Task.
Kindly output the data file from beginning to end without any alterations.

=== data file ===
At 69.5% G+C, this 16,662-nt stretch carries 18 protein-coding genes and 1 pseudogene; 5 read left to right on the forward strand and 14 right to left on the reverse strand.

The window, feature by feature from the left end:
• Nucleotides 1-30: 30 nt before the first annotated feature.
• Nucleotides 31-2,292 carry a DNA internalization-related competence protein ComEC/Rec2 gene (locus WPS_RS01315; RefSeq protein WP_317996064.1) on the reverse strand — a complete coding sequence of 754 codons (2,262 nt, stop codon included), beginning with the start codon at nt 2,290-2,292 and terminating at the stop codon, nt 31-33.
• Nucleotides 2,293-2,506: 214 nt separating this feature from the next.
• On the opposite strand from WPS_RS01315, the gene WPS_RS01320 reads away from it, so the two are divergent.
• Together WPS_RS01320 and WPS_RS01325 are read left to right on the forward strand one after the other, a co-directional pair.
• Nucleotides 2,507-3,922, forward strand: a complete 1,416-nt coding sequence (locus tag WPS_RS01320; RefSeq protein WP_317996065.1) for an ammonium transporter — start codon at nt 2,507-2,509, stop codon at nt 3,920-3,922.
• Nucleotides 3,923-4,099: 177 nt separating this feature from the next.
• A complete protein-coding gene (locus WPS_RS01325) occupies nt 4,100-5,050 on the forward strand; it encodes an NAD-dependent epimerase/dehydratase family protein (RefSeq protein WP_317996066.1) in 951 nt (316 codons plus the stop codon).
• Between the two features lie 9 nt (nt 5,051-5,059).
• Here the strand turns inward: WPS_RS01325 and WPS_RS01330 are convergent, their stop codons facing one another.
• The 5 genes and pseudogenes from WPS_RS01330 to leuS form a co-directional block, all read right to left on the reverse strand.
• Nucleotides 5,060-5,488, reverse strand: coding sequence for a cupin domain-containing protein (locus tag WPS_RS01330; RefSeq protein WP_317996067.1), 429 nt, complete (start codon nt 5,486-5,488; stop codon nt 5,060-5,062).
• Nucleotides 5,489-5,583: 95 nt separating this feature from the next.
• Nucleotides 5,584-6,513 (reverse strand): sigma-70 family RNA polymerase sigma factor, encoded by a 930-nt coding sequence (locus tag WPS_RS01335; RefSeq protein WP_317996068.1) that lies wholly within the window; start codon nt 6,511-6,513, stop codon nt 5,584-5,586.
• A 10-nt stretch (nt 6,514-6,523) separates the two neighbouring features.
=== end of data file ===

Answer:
At 69.5% G+C, this 16,662-nt stretch carries 18 protein-coding genes and 1 pseudogene; 5 read left to right on the forward strand and 14 right to left on the reverse strand.

The window, feature by feature from the left end:
• Nucleotides 1-30: 30 nt before the first annotated feature.
• Nucleotides 31-2,292 carry a DNA internalization-related competence protein ComEC/Rec2 gene (locus WPS_RS01315; RefSeq protein WP_317996064.1) on the reverse strand — a complete coding sequence of 754 codons (2,262 nt, stop codon included), beginning with the start codon at nt 2,290-2,292 and terminating at the stop codon, nt 31-33.
• Nucleotides 2,293-2,506: 214 nt separating this feature from the next.
• On the opposite strand from WPS_RS01315, the gene WPS_RS01320 reads away from it, so the two are divergent.
• Together WPS_RS01320 and WPS_RS01325 are read left to right on the forward strand one after the other, a co-directional pair.
• Nucleotides 2,507-3,922, forward strand: a complete 1,416-nt coding sequence (locus tag WPS_RS01320; RefSeq protein WP_317996065.1) for an ammonium transporter — start codon at nt 2,507-2,509, stop codon at nt 3,920-3,922.
• Nucleotides 3,923-4,099: 177 nt separating this feature from the next.
• A complete protein-coding gene (locus WPS_RS01325) occupies nt 4,100-5,050 on the forward strand; it encodes an NAD-dependent epimerase/dehydratase family protein (RefSeq protein WP_317996066.1) in 951 nt (316 codons plus the stop codon).
• Between the two features lie 9 nt (nt 5,051-5,059).
• Here the strand turns inward: WPS_RS01325 and WPS_RS01330 are convergent, their stop codons facing one another.
• The 5 genes and pseudogenes from WPS_RS01330 to leuS form a co-directional block, all read right to left on the reverse strand.
• Nucleotides 5,060-5,488, reverse strand: coding sequence for a cupin domain-containing protein (locus tag WPS_RS01330; RefSeq protein WP_317996067.1), 429 nt, complete (start codon nt 5,486-5,488; stop codon nt 5,060-5,062).
• Nucleotides 5,489-5,583: 95 nt separating this feature from the next.
• Nucleotides 5,584-6,513 (reverse strand): sigma-70 family RNA polymerase sigma factor, encoded by a 930-nt coding sequence (locus tag WPS_RS01335; RefSeq protein WP_317996068.1) that lies wholly within the window; start codon nt 6,511-6,513, stop codon nt 5,584-5,586.
• A 10-nt stretch (nt 6,514-6,523) separates the two neighbouring features.